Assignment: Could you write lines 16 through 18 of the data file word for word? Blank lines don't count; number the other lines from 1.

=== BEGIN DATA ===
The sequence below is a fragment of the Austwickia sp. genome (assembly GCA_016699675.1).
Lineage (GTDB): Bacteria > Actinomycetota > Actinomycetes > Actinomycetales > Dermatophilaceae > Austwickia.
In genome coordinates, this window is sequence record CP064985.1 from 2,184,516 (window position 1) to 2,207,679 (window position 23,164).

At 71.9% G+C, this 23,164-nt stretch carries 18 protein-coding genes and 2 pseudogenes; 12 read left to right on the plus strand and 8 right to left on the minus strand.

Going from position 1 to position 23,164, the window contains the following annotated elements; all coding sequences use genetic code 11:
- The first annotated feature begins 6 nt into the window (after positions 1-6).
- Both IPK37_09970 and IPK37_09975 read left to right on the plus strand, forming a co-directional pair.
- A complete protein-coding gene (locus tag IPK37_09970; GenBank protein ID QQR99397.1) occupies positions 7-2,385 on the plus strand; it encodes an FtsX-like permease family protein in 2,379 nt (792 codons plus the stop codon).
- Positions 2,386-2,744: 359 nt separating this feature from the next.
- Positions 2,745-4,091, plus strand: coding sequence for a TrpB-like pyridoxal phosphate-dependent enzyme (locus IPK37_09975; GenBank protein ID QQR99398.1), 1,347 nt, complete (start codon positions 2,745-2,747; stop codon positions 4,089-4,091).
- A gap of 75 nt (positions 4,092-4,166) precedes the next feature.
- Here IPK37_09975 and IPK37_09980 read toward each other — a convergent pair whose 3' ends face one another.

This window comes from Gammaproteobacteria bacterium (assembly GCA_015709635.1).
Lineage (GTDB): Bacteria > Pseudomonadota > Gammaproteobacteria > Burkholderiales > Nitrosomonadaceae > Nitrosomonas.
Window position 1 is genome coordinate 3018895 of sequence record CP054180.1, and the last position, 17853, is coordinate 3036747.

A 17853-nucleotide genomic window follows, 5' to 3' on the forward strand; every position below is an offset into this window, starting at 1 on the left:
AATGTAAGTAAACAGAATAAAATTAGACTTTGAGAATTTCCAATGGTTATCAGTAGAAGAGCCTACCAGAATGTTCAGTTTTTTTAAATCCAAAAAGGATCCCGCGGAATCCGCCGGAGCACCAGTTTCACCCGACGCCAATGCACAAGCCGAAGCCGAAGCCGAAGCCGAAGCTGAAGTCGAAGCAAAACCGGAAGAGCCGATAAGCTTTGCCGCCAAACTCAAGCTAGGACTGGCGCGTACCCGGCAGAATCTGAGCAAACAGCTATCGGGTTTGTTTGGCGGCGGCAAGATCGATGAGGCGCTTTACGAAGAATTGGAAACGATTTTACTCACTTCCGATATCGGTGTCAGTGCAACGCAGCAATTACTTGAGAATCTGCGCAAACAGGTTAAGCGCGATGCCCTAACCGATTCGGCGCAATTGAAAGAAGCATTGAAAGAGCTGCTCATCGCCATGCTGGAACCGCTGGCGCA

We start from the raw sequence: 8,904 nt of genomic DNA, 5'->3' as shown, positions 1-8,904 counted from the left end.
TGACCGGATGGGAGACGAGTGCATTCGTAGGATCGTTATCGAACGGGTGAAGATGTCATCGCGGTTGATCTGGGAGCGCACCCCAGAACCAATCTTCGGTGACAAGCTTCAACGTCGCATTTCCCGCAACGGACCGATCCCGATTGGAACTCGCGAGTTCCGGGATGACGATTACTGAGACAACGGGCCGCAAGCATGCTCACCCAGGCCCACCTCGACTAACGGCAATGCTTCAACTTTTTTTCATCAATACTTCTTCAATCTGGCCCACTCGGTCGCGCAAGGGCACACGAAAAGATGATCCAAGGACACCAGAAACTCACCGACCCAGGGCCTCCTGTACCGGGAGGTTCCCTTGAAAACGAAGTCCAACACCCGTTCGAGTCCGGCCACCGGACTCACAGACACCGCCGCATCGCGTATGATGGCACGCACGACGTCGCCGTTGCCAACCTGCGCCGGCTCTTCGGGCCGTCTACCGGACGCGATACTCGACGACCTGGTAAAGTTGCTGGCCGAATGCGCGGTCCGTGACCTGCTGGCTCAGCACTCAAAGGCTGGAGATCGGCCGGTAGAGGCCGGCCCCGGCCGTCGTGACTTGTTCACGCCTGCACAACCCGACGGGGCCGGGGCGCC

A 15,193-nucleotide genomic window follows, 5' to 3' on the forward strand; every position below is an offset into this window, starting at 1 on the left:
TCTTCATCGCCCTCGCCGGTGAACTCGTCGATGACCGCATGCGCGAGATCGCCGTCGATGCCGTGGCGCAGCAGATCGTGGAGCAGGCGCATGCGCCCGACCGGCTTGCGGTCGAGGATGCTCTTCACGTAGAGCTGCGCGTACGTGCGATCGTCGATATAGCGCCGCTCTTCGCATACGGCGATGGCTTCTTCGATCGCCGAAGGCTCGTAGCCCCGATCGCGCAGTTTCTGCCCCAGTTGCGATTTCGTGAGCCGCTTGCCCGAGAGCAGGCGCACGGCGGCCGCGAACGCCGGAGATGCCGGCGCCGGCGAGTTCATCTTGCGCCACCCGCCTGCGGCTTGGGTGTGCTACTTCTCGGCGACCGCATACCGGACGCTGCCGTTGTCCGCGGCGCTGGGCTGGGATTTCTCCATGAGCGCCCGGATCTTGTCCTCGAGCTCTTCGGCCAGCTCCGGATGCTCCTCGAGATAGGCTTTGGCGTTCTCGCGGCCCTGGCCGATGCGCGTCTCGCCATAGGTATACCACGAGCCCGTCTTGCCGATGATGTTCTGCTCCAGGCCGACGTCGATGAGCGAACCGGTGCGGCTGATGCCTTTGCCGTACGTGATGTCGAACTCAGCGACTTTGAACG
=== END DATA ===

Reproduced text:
A 17853-nucleotide genomic window follows, 5' to 3' on the forward strand; every position below is an offset into this window, starting at 1 on the left:
AATGTAAGTAAACAGAATAAAATTAGACTTTGAGAATTTCCAATGGTTATCAGTAGAAGAGCCTACCAGAATGTTCAGTTTTTTTAAATCCAAAAAGGATCCCGCGGAATCCGCCGGAGCACCAGTTTCACCCGACGCCAATGCACAAGCCGAAGCCGAAGCCGAAGCCGAAGCTGAAGTCGAAGCAAAACCGGAAGAGCCGATAAGCTTTGCCGCCAAACTCAAGCTAGGACTGGCGCGTACCCGGCAGAATCTGAGCAAACAGCTATCGGGTTTGTTTGGCGGCGGCAAGATCGATGAGGCGCTTTACGAAGAATTGGAAACGATTTTACTCACTTCCGATATCGGTGTCAGTGCAACGCAGCAATTACTTGAGAATCTGCGCAAACAGGTTAAGCGCGATGCCCTAACCGATTCGGCGCAATTGAAAGAAGCATTGAAAGAGCTGCTCATCGCCATGCTGGAACCGCTGGCGCA

We start from the raw sequence: 8,904 nt of genomic DNA, 5'->3' as shown, positions 1-8,904 counted from the left end.